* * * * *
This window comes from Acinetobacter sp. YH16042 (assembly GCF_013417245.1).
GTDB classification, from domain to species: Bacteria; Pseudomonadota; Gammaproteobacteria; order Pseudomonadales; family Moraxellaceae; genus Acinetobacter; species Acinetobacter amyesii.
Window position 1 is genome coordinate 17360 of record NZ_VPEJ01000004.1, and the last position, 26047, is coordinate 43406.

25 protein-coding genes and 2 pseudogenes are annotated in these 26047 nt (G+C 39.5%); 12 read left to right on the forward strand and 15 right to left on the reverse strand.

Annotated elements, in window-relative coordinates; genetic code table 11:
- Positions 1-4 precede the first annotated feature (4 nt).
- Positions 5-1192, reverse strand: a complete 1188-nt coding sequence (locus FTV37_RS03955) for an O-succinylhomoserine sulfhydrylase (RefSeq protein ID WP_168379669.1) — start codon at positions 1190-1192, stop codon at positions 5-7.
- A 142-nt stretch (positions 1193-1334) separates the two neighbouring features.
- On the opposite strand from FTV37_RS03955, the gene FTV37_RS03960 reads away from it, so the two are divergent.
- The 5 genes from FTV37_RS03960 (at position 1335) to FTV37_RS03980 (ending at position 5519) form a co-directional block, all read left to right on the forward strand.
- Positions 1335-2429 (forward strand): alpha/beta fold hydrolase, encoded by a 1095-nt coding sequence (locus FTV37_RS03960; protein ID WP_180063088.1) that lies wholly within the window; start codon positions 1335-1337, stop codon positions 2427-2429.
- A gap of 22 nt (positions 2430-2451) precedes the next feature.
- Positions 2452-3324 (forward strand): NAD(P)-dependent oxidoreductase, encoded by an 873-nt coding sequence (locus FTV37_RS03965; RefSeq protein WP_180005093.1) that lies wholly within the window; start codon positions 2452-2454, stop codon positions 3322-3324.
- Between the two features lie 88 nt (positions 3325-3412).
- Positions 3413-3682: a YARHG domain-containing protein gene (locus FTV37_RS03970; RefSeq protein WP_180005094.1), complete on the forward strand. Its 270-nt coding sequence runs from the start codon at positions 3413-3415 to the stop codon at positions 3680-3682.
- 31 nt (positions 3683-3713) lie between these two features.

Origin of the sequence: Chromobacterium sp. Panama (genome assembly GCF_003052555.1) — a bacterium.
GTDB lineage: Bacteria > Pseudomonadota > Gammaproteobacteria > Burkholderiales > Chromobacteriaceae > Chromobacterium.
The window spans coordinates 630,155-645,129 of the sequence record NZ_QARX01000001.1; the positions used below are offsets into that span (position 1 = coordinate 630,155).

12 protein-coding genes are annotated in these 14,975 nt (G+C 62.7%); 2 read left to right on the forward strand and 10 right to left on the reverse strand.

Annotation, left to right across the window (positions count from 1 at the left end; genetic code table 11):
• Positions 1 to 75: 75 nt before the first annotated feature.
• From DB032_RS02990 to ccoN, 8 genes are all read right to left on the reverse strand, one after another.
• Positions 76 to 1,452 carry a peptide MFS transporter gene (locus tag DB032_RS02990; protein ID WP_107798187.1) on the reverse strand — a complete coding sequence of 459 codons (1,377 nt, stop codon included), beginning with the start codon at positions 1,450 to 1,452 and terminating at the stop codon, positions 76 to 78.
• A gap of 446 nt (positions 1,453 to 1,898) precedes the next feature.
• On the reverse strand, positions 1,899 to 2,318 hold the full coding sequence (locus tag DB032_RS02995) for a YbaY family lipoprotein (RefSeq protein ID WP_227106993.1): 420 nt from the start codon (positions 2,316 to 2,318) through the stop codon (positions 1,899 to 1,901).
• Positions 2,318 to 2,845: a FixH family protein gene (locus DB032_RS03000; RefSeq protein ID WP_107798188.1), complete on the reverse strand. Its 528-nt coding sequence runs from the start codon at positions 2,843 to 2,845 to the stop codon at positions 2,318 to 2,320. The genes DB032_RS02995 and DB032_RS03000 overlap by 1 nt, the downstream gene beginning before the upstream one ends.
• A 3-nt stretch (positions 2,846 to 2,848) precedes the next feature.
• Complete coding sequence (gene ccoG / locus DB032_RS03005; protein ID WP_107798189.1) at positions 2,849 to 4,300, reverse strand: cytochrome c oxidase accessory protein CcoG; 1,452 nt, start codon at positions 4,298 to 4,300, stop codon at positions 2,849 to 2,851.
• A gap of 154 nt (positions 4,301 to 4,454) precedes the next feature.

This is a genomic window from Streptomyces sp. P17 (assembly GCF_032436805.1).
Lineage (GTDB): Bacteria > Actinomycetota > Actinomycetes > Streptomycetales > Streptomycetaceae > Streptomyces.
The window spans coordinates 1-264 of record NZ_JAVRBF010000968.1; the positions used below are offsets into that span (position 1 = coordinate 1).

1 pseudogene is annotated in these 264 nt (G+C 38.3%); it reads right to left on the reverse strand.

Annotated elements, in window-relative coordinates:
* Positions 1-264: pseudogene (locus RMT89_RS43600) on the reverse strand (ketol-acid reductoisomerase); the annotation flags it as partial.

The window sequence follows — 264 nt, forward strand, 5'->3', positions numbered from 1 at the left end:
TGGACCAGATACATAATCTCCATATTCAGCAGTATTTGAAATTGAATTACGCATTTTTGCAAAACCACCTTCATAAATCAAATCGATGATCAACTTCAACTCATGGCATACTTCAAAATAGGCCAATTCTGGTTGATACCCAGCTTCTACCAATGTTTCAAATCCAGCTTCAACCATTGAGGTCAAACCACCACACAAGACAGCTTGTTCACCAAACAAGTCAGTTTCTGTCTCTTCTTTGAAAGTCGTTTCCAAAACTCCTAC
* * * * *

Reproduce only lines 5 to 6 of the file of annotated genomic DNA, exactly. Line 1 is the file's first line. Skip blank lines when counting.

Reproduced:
Annotated elements, in window-relative coordinates; genetic code table 11:
- Positions 1-4 precede the first annotated feature (4 nt).